Whistled from startled 'Tinlinn's yew, A Beattison on the field was laid.
And pierced his shoulder through and through. His own good sword the chieftain drew,
Although the imp might not be slain, And he bore the Galliard through and through ;
And though the wound soon beal'd again, Where the Beattisons' blood mix'd with the rill,
Yet, as he ran, he yell’d for pain; The Galliard's Haugh, men call it still.
And Wat of Tinlinn, much aghast,
Rode back to Branksome fiery fast.
That looks o'er Branksome's towers and wood: Whitslade the Hawk, and Headshaw came,
And martial murmurs from below, And warriors more than I may name;
Proclaim'd the approaching southern foe. From Yarrow-cleuch to Hindhaug-swair,
Through the dark wood, in mingled tone,
Were Border pipes and bugles blown:
The coursers's neighing he could ken,
And measured tread of marching men; Their gathering word was Bellenden.
While broke at times the solemn hum, And better hearts o'er Border sod
The Almayn's sullen kettle-drum; To siege or rescue never rode.
And banners tall, of crimson sheen,
Above the copse appear;
And, glistening through the hawthorns green, That he night know his father's friend,
Shine helm, and shield, and spear. And learn to face his foes.
XVII. “ The boy is ripe to look on war; I saw him draw a cross-bow stiff,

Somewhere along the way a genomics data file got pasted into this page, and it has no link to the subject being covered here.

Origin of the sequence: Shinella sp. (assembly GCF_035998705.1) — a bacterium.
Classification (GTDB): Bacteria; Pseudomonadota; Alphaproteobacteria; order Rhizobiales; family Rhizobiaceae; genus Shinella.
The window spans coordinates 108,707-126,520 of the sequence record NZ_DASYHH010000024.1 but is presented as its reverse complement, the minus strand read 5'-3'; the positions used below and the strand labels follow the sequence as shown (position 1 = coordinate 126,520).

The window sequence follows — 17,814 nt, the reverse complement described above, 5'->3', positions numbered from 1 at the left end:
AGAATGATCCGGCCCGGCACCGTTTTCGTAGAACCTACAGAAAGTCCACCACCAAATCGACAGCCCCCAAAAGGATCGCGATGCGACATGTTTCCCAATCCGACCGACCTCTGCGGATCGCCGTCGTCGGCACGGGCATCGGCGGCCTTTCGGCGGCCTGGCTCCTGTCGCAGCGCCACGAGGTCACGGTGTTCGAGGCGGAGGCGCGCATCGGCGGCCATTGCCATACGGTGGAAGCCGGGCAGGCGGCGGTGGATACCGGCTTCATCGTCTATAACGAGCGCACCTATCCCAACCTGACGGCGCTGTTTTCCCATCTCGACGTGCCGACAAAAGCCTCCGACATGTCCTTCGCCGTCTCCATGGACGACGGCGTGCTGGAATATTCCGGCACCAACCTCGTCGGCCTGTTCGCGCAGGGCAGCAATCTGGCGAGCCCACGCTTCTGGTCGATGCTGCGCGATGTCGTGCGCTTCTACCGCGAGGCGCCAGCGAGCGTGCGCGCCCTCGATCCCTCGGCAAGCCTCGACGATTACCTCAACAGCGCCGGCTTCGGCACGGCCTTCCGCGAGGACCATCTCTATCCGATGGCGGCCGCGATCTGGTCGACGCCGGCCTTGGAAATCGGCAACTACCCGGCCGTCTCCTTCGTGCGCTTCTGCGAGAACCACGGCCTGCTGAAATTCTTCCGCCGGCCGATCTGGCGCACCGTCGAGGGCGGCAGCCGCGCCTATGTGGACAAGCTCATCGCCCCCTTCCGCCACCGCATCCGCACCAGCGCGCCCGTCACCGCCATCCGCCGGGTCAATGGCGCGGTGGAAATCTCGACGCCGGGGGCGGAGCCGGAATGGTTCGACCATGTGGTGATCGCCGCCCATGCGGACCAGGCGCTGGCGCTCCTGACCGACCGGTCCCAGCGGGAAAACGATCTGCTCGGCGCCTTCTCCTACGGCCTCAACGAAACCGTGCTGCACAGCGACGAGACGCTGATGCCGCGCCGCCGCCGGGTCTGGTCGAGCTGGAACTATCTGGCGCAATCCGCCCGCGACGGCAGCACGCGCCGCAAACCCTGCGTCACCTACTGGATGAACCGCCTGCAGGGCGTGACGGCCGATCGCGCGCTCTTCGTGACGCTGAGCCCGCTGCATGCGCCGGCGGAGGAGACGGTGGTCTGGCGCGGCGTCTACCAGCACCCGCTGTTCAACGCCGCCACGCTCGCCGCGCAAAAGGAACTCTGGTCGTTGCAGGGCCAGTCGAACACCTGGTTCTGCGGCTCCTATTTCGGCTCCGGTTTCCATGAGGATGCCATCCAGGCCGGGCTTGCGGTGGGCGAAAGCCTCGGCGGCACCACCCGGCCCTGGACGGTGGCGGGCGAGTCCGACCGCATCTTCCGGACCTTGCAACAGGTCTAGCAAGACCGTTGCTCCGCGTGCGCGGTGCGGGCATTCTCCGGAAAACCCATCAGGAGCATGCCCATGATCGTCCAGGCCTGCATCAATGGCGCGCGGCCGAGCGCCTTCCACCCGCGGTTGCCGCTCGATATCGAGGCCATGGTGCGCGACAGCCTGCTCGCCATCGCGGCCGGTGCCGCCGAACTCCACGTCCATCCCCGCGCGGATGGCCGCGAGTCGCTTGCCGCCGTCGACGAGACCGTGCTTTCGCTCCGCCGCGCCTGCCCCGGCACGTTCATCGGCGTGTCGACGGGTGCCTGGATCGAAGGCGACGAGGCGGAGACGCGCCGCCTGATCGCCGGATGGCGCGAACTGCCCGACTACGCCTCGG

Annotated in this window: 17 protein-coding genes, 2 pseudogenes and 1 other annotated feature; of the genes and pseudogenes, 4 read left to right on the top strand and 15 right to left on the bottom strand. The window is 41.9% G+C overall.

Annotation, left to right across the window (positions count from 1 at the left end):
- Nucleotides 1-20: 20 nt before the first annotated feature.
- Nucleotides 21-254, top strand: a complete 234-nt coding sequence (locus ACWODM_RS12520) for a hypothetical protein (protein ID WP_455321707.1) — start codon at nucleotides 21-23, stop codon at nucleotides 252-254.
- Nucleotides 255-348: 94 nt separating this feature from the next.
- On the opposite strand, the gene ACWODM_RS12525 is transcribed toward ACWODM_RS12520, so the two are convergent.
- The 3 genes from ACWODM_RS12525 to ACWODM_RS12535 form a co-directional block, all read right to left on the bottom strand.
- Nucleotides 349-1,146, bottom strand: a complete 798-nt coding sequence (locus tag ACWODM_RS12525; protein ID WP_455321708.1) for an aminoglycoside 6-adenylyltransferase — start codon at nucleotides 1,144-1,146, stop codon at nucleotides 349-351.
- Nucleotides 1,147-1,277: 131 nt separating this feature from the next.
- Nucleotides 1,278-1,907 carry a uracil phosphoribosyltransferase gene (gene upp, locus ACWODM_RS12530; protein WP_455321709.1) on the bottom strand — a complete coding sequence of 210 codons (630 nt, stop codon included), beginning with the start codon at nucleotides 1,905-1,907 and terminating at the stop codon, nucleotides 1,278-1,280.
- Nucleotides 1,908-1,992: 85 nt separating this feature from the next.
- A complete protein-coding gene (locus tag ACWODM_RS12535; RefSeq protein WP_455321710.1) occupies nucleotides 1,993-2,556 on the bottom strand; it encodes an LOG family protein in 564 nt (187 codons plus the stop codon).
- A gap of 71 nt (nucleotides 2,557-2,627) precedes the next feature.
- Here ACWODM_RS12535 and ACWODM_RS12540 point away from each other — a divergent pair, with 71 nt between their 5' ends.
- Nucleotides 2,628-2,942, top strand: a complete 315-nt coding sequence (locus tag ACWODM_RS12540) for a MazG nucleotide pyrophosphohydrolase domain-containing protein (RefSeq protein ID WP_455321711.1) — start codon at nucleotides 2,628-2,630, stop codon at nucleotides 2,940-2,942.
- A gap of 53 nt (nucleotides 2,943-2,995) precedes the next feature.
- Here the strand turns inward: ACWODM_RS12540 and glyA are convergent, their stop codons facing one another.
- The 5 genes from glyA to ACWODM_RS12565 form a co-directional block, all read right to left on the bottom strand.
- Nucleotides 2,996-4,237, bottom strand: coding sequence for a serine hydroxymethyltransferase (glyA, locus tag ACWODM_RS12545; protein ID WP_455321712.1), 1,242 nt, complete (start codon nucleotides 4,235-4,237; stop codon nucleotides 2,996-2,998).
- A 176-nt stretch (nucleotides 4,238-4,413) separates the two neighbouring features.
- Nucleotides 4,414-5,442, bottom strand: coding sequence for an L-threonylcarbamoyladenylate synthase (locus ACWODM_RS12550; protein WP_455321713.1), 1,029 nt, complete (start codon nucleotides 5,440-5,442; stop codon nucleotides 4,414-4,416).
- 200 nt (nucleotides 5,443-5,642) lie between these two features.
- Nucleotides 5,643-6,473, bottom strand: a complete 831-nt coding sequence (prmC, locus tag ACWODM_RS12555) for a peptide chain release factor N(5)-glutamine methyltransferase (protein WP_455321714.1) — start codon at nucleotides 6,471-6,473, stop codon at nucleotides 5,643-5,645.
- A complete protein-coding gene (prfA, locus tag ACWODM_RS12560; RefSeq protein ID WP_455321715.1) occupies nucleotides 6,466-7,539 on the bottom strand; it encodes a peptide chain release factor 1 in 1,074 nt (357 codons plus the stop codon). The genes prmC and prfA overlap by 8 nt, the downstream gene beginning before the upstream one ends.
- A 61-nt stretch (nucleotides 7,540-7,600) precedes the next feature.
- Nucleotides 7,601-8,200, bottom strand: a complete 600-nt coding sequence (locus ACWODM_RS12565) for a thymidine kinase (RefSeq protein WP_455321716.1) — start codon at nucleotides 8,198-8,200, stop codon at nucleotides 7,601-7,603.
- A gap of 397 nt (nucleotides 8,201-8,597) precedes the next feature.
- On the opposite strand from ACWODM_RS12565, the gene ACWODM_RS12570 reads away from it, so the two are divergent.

Light forayers first, to view the ground, And his true arrow struck afar
Spurr’d their fleet coursers loosely round; The raven's nest upon the cliff;
Behind, in close array and fast, The red cross on a southern breast,
The Kendal archers, all in green, Is broader than the raven's nest:
Obedient to the bugle blast, Thou, Whitslade, shall teach him his weapon to
Advancing from the wood were seen.
To back and guard the archer band,
Lord Dacre's bill-men were at hand:
A hardy race, on Irthing bred,
With kirtles white, and crosses red, Cared not to face the ladye sage.
Array'd beneath the banners tall, He counterfeited childish fear,
That stream'd o'er Acre's conquer'd wall. And shriek'd, and shed full many a tear,
And minstrels as they march'd in order, And moan'd and plain'd in manner wild. Play'd, “Noble Lord Dacre, he dwells on the The attendants to the ladye told,
Behind the English bill and bow,
The mercenaries, firm and slow, · Hence! ere the clan his faintness view;
Moved on to fight in dark array, Hence with the weakling to Buccleuch
By Conrad led of Wolfenstein.
Who brought the band from distant Rhine,
XXII. And sold their blood for foreign pay;
“ Ye English warden lords, of you The camp their home, their law the sword,
Demands the ladye of Buccleuch,
Why, 'gainst the truce of Border tide,
In hostile guise ye dare to ride,
With Kendal bow, and Gilsland brand,
And all yon mercenary band,
Upon the bounds of fair Scotland ?
My ladye redes you swithe return; The warriors in the escalade :
And, if but one poor straw you burn, And, as they march'd in rugged tongue,
Or do our towers so much molest,